This blog was featured on 10/23/2019
Where to Start When Writing a Biography
Contributor
Written by
She Writes
October 2019
Contributor
Written by
She Writes
October 2019

This guest post was written by Krista Driver, author of Mani/Pedi: A True-Life Rags to Riches Story. Born to a teen mother and a child of the foster care system for four years before she was adopted, Dr. Krista Driver started out as the epitome of the “underdog.” Today a licensed marriage and family therapist with a doctorate in psychology, Dr. Driver has dedicated her career to working with the most vulnerable in her community. A perpetual observer with an innate curiosity for other people’s stories, when she stumbled across an incredibly fascinating tale of one woman’s escape from Vietnam, she felt compelled to write about it. It all began in a nail salon in Orange, California with a simple question: “Where are you from?” As the CEO of a nonprofit counseling center that specializes in providing mental health services to women and children, Dr. Driver sees Mani/Pedi as a natural extension of her work.

Where to Start When Writing a Biography

Writing someone else’s story can be a lot of fun and at first glance it may seem simple. When I wrote my first biography, I learned that there are strategies involved and it required a little more “work” than I anticipated. Here are seven steps I used on my projects that I found very helpful.

Step One: Identify the subject. Whose story do you want to tell? Why do you feel compelled to write about that person? Dig deep on these questions, because that person is going to be integrated into your life for a time…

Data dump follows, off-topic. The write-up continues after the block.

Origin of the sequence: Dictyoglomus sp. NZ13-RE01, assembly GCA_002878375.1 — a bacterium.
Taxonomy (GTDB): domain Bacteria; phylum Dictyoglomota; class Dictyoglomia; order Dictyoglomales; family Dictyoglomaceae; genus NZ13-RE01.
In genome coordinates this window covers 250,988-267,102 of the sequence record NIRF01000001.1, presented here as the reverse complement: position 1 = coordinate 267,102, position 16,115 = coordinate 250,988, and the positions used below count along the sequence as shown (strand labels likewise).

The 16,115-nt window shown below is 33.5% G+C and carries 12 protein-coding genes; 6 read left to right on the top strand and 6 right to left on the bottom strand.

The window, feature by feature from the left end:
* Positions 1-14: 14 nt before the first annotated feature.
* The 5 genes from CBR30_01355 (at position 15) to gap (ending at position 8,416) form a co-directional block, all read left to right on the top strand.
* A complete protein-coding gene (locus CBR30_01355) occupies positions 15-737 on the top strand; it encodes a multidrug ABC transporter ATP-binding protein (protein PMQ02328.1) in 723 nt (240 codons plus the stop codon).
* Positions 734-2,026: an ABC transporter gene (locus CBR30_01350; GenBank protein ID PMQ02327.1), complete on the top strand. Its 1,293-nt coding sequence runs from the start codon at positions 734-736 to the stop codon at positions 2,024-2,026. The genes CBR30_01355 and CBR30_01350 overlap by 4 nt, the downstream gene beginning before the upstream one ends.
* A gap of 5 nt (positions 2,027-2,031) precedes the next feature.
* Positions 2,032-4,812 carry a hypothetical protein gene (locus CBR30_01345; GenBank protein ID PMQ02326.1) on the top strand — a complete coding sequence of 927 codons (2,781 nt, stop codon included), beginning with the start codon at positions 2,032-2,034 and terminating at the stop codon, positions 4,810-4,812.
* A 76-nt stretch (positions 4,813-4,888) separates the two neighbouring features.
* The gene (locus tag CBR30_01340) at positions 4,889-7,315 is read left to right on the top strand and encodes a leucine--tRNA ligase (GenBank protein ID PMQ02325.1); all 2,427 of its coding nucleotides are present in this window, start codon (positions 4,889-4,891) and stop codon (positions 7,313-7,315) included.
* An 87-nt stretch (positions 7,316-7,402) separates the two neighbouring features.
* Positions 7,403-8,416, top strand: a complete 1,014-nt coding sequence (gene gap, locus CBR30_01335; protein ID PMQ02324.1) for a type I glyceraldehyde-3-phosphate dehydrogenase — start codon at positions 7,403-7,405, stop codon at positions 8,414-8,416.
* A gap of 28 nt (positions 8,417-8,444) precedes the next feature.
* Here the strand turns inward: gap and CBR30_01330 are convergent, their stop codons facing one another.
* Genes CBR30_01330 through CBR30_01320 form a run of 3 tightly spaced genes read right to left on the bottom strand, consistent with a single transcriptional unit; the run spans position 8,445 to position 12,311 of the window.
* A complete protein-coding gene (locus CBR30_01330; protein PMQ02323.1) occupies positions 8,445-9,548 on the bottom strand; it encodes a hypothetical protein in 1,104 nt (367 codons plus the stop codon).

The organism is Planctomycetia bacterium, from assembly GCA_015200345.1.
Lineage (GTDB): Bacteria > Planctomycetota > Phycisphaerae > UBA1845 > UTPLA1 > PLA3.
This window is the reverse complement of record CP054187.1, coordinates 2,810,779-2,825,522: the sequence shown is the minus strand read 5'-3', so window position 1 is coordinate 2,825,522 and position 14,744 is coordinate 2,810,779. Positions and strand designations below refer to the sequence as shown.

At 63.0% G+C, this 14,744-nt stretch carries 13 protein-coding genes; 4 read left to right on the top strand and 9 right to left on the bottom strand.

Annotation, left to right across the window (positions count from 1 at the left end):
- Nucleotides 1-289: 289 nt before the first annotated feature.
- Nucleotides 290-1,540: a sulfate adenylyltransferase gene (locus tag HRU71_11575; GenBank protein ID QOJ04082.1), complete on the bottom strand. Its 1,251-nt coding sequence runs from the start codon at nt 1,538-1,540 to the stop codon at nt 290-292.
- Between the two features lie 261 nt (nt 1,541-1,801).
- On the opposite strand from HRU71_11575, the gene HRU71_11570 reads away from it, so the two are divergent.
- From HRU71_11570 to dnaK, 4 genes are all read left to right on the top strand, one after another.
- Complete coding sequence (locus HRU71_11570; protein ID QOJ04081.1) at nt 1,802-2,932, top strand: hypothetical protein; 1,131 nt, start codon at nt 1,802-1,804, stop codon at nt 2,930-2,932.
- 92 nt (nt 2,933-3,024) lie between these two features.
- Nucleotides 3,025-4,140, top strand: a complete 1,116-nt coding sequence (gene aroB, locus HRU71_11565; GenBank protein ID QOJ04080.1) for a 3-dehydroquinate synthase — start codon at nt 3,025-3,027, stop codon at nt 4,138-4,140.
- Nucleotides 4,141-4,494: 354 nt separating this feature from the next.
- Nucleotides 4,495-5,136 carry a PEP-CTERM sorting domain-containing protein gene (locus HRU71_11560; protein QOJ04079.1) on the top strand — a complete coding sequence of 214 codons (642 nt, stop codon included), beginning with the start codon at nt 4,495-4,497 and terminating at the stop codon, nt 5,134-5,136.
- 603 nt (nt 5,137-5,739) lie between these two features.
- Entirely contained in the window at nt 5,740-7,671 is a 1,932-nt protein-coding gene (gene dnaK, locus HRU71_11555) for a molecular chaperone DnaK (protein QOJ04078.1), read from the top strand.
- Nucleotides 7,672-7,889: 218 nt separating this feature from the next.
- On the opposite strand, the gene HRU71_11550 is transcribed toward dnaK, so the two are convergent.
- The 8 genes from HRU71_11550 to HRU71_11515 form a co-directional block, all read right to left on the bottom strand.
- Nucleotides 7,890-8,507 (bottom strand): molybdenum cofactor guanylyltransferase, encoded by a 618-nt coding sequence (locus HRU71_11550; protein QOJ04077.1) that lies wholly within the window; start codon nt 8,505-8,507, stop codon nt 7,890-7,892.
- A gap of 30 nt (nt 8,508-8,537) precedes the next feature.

Step Two: Get permission from the subject (if living). Verbal permission is great, but you really need to get it in writing. Use a “life rights” document and have the individual sign it, agreeing to allow you to write their story. I had an attorney review my document to make sure I had all my bases covered. If the person is deceased, technically you do not need permission. However, if any (living) relatives are in your book, they do have rights. So, to error on the side of caution, you may want to get their “life rights” and permission.

There are authorized biographies and unauthorized biographies. You can write a book with or without someone’s permission. If you do not get their permission, I would consult with an attorney and he/she can advise you on what you can and cannot put into your book.

Step Three: Do your research! I cannot emphasize this enough. If the person is living and you can interview them, you can gather a lot of information that way. However, people’s memories may not encompass all that you need to really develop the story.

  • Google them, find their social media accounts/any footprint they may have online.
  • Look for source materials i.e. books, letters, pictures, newspaper clippings, magazine articles and etc. I’ve found Ancestry.com to be extremely helpful - Sifting through census records, military records, Estates, Probate and Tax records.
  • Interview people with knowledge of your subject i.e. relatives, friends, co-workers
  • This may seem weird but trust me… do it ~ Look up what the weather was at specific times of the person’s life. I used the Farmer’s Almanac for this. So, I was able to say with confidence, “The moon was hidden on that stormy night and she was afraid to leave the shelter of the trees to go down to the boat that was going to carry her away from Vietnam”.